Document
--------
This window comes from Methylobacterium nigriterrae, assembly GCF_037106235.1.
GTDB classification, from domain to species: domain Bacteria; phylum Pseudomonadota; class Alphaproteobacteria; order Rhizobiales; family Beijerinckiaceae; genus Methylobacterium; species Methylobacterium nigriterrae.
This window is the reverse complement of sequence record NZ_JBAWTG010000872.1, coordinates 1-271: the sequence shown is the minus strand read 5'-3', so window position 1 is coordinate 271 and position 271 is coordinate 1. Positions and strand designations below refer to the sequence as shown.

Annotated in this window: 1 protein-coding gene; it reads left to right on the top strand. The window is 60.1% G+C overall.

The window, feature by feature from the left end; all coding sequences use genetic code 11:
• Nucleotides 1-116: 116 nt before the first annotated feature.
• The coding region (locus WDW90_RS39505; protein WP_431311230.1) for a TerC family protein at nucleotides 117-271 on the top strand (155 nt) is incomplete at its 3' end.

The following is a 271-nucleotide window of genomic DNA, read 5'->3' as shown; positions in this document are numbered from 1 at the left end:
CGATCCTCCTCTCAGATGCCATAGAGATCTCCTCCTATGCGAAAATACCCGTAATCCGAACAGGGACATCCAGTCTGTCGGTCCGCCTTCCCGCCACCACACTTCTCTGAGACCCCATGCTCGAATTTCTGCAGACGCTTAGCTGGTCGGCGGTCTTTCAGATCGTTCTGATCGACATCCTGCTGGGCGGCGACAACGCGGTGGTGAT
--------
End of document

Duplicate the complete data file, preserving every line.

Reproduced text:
This window comes from Methylobacterium nigriterrae, assembly GCF_037106235.1.
GTDB classification, from domain to species: domain Bacteria; phylum Pseudomonadota; class Alphaproteobacteria; order Rhizobiales; family Beijerinckiaceae; genus Methylobacterium; species Methylobacterium nigriterrae.
This window is the reverse complement of sequence record NZ_JBAWTG010000872.1, coordinates 1-271: the sequence shown is the minus strand read 5'-3', so window position 1 is coordinate 271 and position 271 is coordinate 1. Positions and strand designations below refer to the sequence as shown.

Annotated in this window: 1 protein-coding gene; it reads left to right on the top strand. The window is 60.1% G+C overall.

The window, feature by feature from the left end; all coding sequences use genetic code 11:
• Nucleotides 1-116: 116 nt before the first annotated feature.
• The coding region (locus WDW90_RS39505; protein WP_431311230.1) for a TerC family protein at nucleotides 117-271 on the top strand (155 nt) is incomplete at its 3' end.

The following is a 271-nucleotide window of genomic DNA, read 5'->3' as shown; positions in this document are numbered from 1 at the left end:
CGATCCTCCTCTCAGATGCCATAGAGATCTCCTCCTATGCGAAAATACCCGTAATCCGAACAGGGACATCCAGTCTGTCGGTCCGCCTTCCCGCCACCACACTTCTCTGAGACCCCATGCTCGAATTTCTGCAGACGCTTAGCTGGTCGGCGGTCTTTCAGATCGTTCTGATCGACATCCTGCTGGGCGGCGACAACGCGGTGGTGAT